Publisher: Cambridge University Press
Release Date: 1994-05-05
This collection makes available in English twelve essays by a distinguished French scholar, which contribute to the current scholarly and philosophical renewal of interest in the major Hellenistic schools of philosophy of the Greco-Roman world. The author focuses on specific problems in text or interpretation and then enlarges his conclusions to involve some major historical and philosophical issues. Two of these pieces are published here for the first time. The others, with one exception, have previously appeared only in French.
Author: John Sellars
Publisher: Oxford University Press
Release Date: 2018-07-04
The Hellenistic period was a rich and exciting time for philosophy. It saw the birth of two new schools of thought, Epicureanism and Stoicism, and important developments in Plato's Academy. Aristotelians and Cynics were also active during the period, all of which created a vibrant philosophical landscape. Many of the ideas now associated with early modern and enlightenment philosophy - such as empiricism, materialism, and religious scepticism - were widely discussed by Hellenistic philosophers. In Hellenistic Philosophy, Sellars offers a thematic introduction to the philosophy of this era. The author highlights the very practical outlook common of the time, in which philosophy was seen as a guide for life, and summarizes the key debates on a series of topics, ranging from epistemology to political philosophy. The works of Hellenistic philosophers had a vital influence on later thought, and especially on the development of early modern philosophy. In providing an accessible outline of this important era, the book is of particular use to students and general readers interested in the period. It is also an invaluable resource for teaching with its guide to Hellenistic philosophers, chronology, and extensive cross-references to standard collections of ancient texts.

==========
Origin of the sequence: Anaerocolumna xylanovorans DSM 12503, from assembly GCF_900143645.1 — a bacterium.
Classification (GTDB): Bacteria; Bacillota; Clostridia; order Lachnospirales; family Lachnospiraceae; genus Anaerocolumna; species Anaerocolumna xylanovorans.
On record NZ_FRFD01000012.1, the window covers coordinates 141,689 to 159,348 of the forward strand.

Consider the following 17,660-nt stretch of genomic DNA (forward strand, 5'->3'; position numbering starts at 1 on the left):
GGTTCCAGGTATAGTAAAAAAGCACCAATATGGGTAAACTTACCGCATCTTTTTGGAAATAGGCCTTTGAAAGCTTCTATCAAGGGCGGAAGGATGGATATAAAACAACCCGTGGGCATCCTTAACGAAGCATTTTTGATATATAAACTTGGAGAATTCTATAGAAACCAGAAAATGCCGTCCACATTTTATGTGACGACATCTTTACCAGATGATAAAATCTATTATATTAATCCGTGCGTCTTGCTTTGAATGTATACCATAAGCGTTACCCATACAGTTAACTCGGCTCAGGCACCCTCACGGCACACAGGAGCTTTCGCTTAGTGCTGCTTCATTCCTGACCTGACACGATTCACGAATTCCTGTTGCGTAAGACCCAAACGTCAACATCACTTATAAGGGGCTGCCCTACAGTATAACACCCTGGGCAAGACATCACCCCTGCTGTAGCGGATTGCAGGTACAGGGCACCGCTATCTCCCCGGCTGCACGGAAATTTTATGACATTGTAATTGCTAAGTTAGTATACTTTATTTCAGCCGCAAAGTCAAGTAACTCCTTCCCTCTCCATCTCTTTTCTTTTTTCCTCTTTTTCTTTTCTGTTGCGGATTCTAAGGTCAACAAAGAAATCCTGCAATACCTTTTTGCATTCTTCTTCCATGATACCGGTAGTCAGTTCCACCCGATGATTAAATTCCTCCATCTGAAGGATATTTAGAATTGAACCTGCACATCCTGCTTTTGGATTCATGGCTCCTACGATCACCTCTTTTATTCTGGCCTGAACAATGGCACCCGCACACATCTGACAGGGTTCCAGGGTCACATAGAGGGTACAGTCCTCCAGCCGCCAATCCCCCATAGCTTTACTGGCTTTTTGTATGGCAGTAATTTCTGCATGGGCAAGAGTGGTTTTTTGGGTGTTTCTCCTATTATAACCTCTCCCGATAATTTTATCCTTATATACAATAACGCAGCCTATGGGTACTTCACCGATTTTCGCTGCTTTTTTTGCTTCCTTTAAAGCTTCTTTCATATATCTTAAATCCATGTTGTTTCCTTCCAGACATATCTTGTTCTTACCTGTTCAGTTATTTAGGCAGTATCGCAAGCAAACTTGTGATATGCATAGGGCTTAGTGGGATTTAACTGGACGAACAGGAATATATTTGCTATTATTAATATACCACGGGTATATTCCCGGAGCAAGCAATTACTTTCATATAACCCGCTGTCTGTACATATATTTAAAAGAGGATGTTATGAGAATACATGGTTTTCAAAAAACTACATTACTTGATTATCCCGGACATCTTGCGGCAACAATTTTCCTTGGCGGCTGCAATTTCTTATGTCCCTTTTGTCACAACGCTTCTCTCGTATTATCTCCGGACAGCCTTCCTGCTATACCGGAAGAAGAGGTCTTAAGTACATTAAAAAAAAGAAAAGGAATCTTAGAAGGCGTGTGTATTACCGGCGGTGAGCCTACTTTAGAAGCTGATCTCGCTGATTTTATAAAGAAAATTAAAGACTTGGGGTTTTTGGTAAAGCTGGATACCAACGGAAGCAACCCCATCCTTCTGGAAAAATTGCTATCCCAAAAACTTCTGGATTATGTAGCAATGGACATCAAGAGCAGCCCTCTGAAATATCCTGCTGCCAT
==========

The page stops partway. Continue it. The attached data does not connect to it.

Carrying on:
Author: Jon Miller
Publisher: Cambridge University Press
Release Date: 2003-06-26
Early modern philosophers looked for inspiration to the later ancient thinkers when they rebelled against the dominant Platonic and Aristotelian traditions. The impact of the Hellenistic philosophers (principally the Stoics, Epicureans and Skeptics) on such philosophers as Descartes, Leibniz, Spinoza and Locke was profound and is ripe for reassessment. This collection of essays offers precisely that. Leading historians of philosophy explore the connections between Hellenistic and early modern philosophy in ways that take advantage of new scholarly and philosophical advances. The essays display a challenging range of methods and will be an invaluable point of reference for philosophers, historians of ideas and classicists.
Author: Thomas A. Blackson
Publisher: John Wiley & Sons
Release Date: 2011-01-06